Opelika March

More than 200 people attended a march for Black Lives Matter in downtown Opelika on Saturday afternoon.

The threat of COVID-19 remains high in Alabama despite people beginning to gather in large groups to protest the death of Minneapolis man George Floyd.

There were 18,075 confirmed cases in Alabama as of 4:30 p.m. Monday, of which, 5,824 were confirmed in the past two weeks, according to the Alabama Department of Public Health.

As Alabama’s COVID-19 cases continue to grow at a large rate, local hospital officials are concerned of its spread during these rallies and other large group gatherings.

“COVID-19 is still in our community and Alabama’s percentage of new cases continues to be among the highest in the country,” John Atkinson, spokesperson for East Alabama Medical Center, said. “As a result, we consider any mass gatherings where people cannot practice social distancing to be of concern.”

Atkinson said the hospital hopes that anyone with symptoms is staying at home and quarantining themselves rather than going out to public places, including participating in large group gatherings.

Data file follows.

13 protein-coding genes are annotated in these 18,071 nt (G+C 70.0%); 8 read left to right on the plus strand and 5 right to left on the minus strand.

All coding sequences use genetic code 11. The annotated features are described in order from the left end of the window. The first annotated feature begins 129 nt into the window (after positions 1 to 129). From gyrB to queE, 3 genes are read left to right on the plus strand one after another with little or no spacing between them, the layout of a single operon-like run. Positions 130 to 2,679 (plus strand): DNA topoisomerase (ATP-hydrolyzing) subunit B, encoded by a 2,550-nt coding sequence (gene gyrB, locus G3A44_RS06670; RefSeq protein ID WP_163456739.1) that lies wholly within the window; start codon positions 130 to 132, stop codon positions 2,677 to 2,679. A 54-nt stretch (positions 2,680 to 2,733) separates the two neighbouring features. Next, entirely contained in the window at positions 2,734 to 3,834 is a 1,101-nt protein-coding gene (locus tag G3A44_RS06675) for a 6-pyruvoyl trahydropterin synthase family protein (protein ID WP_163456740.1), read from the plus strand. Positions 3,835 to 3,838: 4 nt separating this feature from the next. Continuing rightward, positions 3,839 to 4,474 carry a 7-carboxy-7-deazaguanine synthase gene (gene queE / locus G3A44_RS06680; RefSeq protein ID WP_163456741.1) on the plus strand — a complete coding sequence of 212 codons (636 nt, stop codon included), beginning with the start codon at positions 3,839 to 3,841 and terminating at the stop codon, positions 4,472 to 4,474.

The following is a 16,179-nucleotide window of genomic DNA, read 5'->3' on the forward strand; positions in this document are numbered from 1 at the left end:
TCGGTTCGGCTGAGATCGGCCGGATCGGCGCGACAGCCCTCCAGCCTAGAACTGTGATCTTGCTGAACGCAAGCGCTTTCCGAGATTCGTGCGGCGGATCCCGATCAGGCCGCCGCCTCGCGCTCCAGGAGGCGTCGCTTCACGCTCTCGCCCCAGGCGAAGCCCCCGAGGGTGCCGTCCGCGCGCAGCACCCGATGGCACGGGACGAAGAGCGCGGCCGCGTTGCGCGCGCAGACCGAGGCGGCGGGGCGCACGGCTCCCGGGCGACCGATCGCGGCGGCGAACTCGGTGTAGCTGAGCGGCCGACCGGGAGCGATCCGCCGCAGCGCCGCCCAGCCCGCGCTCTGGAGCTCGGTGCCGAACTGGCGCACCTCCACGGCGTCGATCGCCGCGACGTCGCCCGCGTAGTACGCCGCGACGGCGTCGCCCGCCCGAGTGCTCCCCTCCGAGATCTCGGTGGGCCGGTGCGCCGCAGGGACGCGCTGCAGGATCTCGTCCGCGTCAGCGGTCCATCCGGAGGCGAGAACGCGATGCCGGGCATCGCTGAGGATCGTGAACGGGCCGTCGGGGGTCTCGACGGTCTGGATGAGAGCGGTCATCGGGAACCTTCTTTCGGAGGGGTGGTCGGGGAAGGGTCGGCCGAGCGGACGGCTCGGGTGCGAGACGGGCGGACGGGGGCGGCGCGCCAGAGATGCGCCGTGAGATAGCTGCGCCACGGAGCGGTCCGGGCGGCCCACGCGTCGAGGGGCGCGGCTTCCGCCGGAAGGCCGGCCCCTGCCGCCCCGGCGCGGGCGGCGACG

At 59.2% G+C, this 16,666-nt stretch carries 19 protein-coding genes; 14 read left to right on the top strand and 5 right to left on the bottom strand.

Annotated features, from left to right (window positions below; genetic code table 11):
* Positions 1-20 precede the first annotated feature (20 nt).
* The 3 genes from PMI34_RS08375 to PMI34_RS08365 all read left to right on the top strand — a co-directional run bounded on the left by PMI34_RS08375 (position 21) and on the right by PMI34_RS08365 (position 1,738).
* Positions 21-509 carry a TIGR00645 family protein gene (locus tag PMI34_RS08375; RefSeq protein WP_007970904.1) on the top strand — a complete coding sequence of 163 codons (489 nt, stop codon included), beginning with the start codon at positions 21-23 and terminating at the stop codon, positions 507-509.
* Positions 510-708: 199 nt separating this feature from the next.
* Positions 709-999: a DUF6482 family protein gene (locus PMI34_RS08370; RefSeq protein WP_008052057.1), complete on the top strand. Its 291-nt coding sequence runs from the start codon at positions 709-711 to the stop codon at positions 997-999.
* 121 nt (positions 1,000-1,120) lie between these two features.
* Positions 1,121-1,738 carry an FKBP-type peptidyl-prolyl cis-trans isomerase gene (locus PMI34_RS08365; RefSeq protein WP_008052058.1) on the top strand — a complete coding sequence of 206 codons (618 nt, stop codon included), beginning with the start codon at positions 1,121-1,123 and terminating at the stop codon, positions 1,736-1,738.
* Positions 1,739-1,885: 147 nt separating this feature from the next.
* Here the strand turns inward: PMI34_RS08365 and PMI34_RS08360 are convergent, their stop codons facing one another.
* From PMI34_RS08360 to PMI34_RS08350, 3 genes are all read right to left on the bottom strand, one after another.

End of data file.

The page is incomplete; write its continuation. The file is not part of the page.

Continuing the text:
However, people can have COVID-19 and not be showing any symptoms at the time. This is part of the reason why EAMC is encouraging people to wear masks in public, but hospital officials know not everyone is taking their advice.

“While masks are strongly encouraged when people venture out to stores, churches, protests or other mass gatherings, we know that not everyone is doing that,” Atkinson said.

“And while it appears COVID-19 is not transmitted on surfaces as much as originally thought, it’s certainly still a concern when people are out in public if they are not practicing good hand hygiene.”

The number of confirmed cases of coronavirus per day in the east Alabama area has slowed.

There was one new case confirmed in Chambers County, zero in Lee County, one in Macon County, zero in Russell County and zero in Tallapoosa County as of 4:30 p.m. Monday, according to ADPH.

There were 356 total confirmed cases Chambers County, 548 in Lee County, 84 in Macon County, 172 in Russell County and 427 in Tallapoosa County as of 4:30 p.m. Monday.

EAMC hopes that this trend in new confirmed COVID-19 cases continues in the coming weeks.

“Our community has done a great job of helping us slow the spread of COVID-19; we just ask for everyone to continue the safety measures that allowed us to see the improvements in this region,” Atkinson said.

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